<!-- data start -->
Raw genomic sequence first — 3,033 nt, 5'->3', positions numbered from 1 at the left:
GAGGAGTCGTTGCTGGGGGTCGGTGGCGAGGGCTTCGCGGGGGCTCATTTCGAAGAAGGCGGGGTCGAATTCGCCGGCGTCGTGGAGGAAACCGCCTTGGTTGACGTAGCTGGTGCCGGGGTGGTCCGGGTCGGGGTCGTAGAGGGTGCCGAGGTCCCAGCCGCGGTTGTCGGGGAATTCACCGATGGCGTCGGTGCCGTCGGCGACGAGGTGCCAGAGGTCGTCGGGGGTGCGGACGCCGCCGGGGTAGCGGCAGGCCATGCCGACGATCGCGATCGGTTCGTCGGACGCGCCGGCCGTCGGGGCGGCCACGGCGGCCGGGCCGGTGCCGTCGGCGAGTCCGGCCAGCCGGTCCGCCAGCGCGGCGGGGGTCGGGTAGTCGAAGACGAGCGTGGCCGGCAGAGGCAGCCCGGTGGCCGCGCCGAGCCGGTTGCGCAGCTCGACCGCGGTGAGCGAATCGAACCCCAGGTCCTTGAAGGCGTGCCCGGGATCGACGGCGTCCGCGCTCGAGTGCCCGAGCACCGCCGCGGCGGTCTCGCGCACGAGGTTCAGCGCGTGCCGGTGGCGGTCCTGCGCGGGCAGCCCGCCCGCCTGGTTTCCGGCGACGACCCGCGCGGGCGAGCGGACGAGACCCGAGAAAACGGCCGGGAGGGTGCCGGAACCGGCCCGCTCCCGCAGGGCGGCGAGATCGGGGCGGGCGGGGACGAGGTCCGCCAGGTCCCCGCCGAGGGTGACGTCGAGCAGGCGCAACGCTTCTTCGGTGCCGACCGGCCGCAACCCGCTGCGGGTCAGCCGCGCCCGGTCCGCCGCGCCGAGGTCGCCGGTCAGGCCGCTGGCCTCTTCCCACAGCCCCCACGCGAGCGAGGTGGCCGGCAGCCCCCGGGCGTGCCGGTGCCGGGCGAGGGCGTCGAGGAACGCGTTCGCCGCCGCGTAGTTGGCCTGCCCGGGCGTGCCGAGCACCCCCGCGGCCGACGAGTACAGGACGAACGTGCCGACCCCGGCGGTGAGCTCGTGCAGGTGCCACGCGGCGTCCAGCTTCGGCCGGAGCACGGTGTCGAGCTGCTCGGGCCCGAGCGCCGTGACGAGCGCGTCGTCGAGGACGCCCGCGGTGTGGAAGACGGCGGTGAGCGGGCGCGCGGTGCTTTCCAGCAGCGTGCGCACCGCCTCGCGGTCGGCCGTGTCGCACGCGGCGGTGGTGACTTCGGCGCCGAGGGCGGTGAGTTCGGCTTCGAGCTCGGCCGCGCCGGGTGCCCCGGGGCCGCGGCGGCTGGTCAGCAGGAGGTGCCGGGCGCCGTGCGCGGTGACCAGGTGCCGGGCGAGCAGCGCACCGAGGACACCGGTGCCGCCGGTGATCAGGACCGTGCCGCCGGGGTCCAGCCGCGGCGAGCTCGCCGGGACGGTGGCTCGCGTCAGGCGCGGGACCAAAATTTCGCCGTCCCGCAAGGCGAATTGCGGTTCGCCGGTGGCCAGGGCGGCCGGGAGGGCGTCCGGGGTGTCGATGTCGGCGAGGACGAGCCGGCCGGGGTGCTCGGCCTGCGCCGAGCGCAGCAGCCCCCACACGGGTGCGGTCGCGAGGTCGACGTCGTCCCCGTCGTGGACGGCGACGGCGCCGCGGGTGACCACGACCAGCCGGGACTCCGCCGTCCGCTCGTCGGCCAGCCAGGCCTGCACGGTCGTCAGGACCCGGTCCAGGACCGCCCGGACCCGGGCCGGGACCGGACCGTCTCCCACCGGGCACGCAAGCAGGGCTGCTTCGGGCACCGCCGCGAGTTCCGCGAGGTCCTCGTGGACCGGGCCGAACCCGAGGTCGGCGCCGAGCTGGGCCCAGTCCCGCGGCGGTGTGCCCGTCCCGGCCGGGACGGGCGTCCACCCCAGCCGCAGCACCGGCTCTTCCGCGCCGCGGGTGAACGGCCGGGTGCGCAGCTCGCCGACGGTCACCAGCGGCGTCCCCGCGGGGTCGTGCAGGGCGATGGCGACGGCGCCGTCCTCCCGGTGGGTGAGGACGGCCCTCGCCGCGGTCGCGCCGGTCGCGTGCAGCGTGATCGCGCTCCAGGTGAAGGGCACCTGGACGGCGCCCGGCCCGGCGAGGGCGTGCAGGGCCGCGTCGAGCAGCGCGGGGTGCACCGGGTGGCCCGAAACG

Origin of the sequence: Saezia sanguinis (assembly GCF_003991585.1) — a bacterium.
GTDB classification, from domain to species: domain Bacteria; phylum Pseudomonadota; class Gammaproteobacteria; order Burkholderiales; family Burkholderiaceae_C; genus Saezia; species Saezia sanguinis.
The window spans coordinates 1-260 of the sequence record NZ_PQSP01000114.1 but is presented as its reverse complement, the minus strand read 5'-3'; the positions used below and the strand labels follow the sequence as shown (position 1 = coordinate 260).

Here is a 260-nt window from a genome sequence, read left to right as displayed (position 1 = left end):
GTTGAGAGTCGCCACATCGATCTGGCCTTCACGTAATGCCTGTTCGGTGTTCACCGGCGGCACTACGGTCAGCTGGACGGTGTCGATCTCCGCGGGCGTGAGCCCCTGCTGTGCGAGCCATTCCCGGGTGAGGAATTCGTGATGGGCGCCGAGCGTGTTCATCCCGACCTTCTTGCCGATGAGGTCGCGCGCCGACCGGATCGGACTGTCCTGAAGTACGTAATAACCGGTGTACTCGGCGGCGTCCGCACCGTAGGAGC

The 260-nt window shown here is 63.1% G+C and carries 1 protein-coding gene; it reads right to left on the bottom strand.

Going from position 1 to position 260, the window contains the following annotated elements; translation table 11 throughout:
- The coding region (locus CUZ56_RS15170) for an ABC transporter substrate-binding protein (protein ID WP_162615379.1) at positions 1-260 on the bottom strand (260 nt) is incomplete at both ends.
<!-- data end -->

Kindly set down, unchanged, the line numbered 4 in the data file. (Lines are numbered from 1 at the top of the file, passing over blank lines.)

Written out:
GTDB classification, from domain to species: domain Bacteria; phylum Pseudomonadota; class Gammaproteobacteria; order Burkholderiales; family Burkholderiaceae_C; genus Saezia; species Saezia sanguinis.